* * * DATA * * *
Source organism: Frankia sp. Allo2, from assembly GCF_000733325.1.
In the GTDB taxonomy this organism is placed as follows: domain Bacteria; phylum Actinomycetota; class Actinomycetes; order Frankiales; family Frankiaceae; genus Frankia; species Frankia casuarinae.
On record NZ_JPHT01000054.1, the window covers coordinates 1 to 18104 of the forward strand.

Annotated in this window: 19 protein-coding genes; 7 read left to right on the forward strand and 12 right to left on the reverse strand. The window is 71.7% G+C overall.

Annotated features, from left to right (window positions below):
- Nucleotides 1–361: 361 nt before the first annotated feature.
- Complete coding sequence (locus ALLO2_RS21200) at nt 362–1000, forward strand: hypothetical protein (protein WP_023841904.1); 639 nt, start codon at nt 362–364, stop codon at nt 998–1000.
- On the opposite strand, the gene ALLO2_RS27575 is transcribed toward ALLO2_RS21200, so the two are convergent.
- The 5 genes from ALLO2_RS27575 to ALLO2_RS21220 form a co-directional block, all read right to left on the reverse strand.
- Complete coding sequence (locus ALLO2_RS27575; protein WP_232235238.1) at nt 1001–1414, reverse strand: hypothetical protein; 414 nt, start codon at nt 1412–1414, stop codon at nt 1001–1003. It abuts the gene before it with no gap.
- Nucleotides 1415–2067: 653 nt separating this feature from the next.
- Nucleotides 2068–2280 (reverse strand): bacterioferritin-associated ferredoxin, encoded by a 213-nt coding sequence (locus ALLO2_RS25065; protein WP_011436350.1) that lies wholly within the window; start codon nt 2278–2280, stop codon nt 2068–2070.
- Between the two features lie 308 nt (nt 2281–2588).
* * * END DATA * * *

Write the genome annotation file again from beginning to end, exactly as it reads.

Source organism: Frankia sp. Allo2, from assembly GCF_000733325.1.
In the GTDB taxonomy this organism is placed as follows: domain Bacteria; phylum Actinomycetota; class Actinomycetes; order Frankiales; family Frankiaceae; genus Frankia; species Frankia casuarinae.
On record NZ_JPHT01000054.1, the window covers coordinates 1 to 18104 of the forward strand.

Annotated in this window: 19 protein-coding genes; 7 read left to right on the forward strand and 12 right to left on the reverse strand. The window is 71.7% G+C overall.

Annotated features, from left to right (window positions below):
- Nucleotides 1–361: 361 nt before the first annotated feature.
- Complete coding sequence (locus ALLO2_RS21200) at nt 362–1000, forward strand: hypothetical protein (protein WP_023841904.1); 639 nt, start codon at nt 362–364, stop codon at nt 998–1000.
- On the opposite strand, the gene ALLO2_RS27575 is transcribed toward ALLO2_RS21200, so the two are convergent.
- The 5 genes from ALLO2_RS27575 to ALLO2_RS21220 form a co-directional block, all read right to left on the reverse strand.
- Complete coding sequence (locus ALLO2_RS27575; protein WP_232235238.1) at nt 1001–1414, reverse strand: hypothetical protein; 414 nt, start codon at nt 1412–1414, stop codon at nt 1001–1003. It abuts the gene before it with no gap.
- Nucleotides 1415–2067: 653 nt separating this feature from the next.
- Nucleotides 2068–2280 (reverse strand): bacterioferritin-associated ferredoxin, encoded by a 213-nt coding sequence (locus ALLO2_RS25065; protein WP_011436350.1) that lies wholly within the window; start codon nt 2278–2280, stop codon nt 2068–2070.
- Between the two features lie 308 nt (nt 2281–2588).